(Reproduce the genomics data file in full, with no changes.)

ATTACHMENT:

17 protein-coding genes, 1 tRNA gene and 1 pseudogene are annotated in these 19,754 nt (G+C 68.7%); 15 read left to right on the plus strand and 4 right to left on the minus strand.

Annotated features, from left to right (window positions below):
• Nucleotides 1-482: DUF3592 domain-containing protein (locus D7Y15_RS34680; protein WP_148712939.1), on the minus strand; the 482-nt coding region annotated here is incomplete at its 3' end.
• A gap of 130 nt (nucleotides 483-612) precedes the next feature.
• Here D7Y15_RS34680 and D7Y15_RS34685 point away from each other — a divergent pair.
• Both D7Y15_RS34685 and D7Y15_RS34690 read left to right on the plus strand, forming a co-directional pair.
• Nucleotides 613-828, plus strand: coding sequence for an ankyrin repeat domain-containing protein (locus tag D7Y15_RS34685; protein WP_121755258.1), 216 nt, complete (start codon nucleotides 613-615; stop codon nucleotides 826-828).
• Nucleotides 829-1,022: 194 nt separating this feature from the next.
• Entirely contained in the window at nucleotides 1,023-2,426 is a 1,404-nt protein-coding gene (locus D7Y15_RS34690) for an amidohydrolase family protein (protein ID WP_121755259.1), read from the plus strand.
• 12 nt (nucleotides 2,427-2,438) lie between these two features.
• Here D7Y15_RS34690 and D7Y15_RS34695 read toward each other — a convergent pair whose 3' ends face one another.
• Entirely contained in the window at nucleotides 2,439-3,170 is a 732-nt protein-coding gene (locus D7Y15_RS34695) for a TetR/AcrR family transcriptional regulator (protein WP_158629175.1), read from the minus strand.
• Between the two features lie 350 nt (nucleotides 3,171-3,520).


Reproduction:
17 protein-coding genes, 1 tRNA gene and 1 pseudogene are annotated in these 19,754 nt (G+C 68.7%); 15 read left to right on the plus strand and 4 right to left on the minus strand.

Annotated features, from left to right (window positions below):
• Nucleotides 1-482: DUF3592 domain-containing protein (locus D7Y15_RS34680; protein WP_148712939.1), on the minus strand; the 482-nt coding region annotated here is incomplete at its 3' end.
• A gap of 130 nt (nucleotides 483-612) precedes the next feature.
• Here D7Y15_RS34680 and D7Y15_RS34685 point away from each other — a divergent pair.
• Both D7Y15_RS34685 and D7Y15_RS34690 read left to right on the plus strand, forming a co-directional pair.
• Nucleotides 613-828, plus strand: coding sequence for an ankyrin repeat domain-containing protein (locus tag D7Y15_RS34685; protein WP_121755258.1), 216 nt, complete (start codon nucleotides 613-615; stop codon nucleotides 826-828).
• Nucleotides 829-1,022: 194 nt separating this feature from the next.
• Entirely contained in the window at nucleotides 1,023-2,426 is a 1,404-nt protein-coding gene (locus D7Y15_RS34690) for an amidohydrolase family protein (protein ID WP_121755259.1), read from the plus strand.
• 12 nt (nucleotides 2,427-2,438) lie between these two features.
• Here D7Y15_RS34690 and D7Y15_RS34695 read toward each other — a convergent pair whose 3' ends face one another.
• Entirely contained in the window at nucleotides 2,439-3,170 is a 732-nt protein-coding gene (locus D7Y15_RS34695) for a TetR/AcrR family transcriptional regulator (protein WP_158629175.1), read from the minus strand.
• Between the two features lie 350 nt (nucleotides 3,171-3,520).